Remember those who served... and those still serving to protect us.
John Billings’ Hardtack and Coffee. Boston: 1887
Monday, May 18, 2020
Although I have been adding new items as I find them to a post last month with 42 (and growing!) free online learning activities (reading, lectures) for the Quarantine HERE, this symposium should be of interest and noted again.
Monday, May 11, 2020
Tuesday, May 5, 2020
The bees are out enjoying all the dandelions from all the rain. This 1869 image depicts the "three classes of bees" and how the swarm leaves the beehive to "settle upon a limb" then placed in the wooden box. The author clearly was not allergic, boasting "no protection to face or hands." Don't try this at home!
Monday, April 27, 2020
Many food history virtual lectures, learning sessions, historic cooking demos, exhibits and books are being offered free for the quarantine. THREE symposiums will be online. Most, including the Oxford Symposium Proceedings and videos of Culinary Historians of Southern California speakers, will continue to be freely available. I am adding other links as I find them, and if you know of any, please send contact form, on right. ENJOY!
Tuesday, April 21, 2020
Monday, April 6, 2020
Since 1888, White Rabbit has been competing with Paas (founded 1880) packaged egg dyes. The White Rabbit advertising included colorful graphics and lovely paper dye sheets. These 1899 ads are more colorful than Paas Egg Dye Co's advertising. Their web site is just as colorful and creative.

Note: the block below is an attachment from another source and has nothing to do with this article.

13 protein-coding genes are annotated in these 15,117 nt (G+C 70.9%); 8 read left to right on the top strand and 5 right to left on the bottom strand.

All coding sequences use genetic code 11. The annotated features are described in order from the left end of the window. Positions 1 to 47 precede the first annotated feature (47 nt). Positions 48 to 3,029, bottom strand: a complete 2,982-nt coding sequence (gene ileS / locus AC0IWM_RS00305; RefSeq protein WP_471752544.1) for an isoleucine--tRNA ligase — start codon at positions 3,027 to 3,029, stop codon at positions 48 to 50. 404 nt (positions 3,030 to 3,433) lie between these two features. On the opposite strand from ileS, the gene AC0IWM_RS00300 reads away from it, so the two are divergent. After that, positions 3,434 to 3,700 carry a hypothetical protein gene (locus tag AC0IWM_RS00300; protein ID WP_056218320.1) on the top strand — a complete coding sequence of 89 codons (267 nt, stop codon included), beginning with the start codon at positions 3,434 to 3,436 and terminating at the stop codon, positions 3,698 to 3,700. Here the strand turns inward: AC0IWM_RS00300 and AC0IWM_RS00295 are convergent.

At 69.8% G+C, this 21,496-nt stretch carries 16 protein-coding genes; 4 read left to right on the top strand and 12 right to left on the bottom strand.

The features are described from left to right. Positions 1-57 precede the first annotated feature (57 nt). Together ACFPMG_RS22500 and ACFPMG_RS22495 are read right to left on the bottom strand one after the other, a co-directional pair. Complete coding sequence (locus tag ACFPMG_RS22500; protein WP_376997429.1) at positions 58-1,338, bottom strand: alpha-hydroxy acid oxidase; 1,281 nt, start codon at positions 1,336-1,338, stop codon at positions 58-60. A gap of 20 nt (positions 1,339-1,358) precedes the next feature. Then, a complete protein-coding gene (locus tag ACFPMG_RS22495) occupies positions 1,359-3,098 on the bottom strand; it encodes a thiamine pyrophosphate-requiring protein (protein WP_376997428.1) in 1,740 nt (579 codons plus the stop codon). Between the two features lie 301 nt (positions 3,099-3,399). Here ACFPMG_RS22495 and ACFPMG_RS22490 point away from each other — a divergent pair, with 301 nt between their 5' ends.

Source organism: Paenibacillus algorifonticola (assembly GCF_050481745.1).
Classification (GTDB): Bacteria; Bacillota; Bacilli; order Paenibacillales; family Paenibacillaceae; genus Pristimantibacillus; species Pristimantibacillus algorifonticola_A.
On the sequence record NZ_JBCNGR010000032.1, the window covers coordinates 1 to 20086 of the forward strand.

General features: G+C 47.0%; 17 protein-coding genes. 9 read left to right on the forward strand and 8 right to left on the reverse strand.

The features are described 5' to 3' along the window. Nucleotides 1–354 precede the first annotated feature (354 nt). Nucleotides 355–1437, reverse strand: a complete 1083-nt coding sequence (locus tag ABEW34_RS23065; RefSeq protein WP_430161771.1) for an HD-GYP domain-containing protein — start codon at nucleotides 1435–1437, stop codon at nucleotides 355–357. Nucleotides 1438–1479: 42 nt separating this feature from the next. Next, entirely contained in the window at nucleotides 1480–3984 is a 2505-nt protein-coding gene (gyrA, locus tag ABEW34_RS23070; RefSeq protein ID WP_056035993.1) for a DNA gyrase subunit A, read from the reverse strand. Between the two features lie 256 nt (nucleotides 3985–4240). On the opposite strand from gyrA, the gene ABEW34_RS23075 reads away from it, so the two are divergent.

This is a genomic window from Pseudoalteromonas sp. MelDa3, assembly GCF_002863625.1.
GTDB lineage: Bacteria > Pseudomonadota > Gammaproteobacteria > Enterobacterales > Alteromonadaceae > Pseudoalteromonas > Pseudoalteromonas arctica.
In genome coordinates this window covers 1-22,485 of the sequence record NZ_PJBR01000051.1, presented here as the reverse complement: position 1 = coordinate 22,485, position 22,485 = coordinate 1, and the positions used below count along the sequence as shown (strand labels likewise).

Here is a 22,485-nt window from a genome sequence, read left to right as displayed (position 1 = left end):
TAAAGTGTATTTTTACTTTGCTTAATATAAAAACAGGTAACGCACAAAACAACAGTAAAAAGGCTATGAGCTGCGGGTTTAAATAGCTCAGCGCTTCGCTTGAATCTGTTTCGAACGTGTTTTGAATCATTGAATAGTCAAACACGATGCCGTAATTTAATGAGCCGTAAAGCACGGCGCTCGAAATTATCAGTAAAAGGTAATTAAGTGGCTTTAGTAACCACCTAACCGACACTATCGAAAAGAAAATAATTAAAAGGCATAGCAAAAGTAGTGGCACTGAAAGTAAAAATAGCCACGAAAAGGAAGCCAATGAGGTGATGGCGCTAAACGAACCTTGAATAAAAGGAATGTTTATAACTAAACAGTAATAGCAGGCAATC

Tuesday, March 31, 2020
Sunday, March 22, 2020
Monday, March 16, 2020
Wednesday, March 11, 2020
Olio was an extravagant stew of many meats, vegetables, herbs and spices served in it's own "close-covered" cooking "olio pot." Vincent La Chapelle, "Chief Cook" to the Earl of Chesterfield, included three recipes in his 1733 work The Modern Cook - one French Olio and two Spanish. By the 1860s a Crab Olio was in two Maryland cookbooks - no meat, but crab, eggplant and tomatoes.
Monday, February 24, 2020
Winter butter was pale, but was enhanced with carrot juice, marigold, annato, turmeric and even egg yolks for selling in the cities. "No one in the country will eat colored butter in winter except as the milk colors it." The taste and color naturally improved when the cows ate grass instead of their winter diet of hay. More on grass butter HERE
Monday, February 17, 2020
How great would it be to own a c200 year old Rumford Roaster! This Rumford Roaster, made by Elijah Fuller of Salem, was originally in an 18th century house in Peabody MA, and was working into the late 20th century; the home was demolished and the oven was saved and installed in a new house. Again removed and stored, the current owner hopes it will be used and appreciated once again.
Monday, February 10, 2020
Although there are many images of chicken ladders in Germany through the centuries, HERE I haven’t seen a chicken ladder going into a tree...until recently. The photo was taken the first two decades of the 1900s on a farm in southern Monroe County, Pa. In the few writings about the pros and cons of chickens in trees, only one mentioned to "place something" for the chickens to get to the branches.
Monday, February 3, 2020
Monday, January 27, 2020
Monday, January 20, 2020
Monday, January 6, 2020
Instead of a Twelfth Night Cake, waffles were among the holiday's foods in the 17th century, painted by Jan Steen (1626-1679). Click on picture to enlarge
Monday, December 30, 2019
Poets described the food that tenants gave to their landlords: capon at New Years, fish for Lent, fowl at Midsummer [June 24], goose at Michaelmas [Sept 29], and a capon at Christmas "for fear their lease fly loose" - lose their lease.